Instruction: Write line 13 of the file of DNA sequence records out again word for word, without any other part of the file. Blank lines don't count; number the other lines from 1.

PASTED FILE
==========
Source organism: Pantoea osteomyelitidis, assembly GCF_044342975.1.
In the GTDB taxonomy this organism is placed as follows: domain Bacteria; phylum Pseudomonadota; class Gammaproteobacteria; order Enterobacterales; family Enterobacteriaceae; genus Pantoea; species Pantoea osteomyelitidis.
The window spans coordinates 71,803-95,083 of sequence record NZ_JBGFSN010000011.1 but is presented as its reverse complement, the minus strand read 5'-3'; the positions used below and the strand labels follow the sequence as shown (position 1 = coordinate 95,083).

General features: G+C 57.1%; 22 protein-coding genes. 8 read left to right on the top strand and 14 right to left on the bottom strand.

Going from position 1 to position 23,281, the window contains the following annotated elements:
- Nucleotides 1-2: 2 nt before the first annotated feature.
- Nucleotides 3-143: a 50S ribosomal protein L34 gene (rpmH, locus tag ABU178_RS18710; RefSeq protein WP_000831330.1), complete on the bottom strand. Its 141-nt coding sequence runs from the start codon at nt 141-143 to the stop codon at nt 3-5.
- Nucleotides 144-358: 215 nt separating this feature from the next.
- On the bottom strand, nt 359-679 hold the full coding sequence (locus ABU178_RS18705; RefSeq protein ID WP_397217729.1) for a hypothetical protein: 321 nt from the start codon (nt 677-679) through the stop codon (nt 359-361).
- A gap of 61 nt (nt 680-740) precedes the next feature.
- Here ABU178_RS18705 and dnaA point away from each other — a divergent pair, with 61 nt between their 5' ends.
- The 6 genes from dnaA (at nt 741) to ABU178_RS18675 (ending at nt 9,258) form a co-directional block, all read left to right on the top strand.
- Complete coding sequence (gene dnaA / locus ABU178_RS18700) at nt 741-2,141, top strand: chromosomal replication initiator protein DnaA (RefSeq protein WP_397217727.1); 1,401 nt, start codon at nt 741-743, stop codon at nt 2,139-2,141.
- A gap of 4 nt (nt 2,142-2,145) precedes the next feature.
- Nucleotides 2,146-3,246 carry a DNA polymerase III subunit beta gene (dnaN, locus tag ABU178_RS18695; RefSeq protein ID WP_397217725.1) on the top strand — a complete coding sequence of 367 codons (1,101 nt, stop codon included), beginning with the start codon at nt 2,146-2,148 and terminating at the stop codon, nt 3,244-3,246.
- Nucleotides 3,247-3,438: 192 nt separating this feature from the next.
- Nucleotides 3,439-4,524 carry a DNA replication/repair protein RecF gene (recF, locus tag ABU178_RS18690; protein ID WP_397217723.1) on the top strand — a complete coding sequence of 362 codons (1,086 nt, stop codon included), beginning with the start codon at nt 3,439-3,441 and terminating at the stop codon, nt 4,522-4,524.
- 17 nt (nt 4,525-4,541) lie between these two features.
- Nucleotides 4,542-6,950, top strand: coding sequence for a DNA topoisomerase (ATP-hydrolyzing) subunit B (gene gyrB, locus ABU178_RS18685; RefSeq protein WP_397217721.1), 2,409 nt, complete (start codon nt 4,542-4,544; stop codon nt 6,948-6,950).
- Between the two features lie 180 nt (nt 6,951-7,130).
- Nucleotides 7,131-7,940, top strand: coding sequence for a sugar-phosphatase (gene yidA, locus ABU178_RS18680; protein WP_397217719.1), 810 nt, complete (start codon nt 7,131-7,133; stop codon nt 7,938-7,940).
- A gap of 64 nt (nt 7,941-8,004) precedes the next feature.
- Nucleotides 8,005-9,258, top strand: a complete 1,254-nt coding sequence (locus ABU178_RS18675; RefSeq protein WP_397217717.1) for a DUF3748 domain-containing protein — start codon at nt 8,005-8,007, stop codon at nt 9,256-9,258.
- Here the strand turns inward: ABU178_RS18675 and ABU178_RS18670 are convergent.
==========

- Complete coding sequence (gene dnaA / locus ABU178_RS18700) at nt 741-2,141, top strand: chromosomal replication initiator protein DnaA (RefSeq protein WP_397217727.1); 1,401 nt, start codon at nt 741-743, stop codon at nt 2,139-2,141.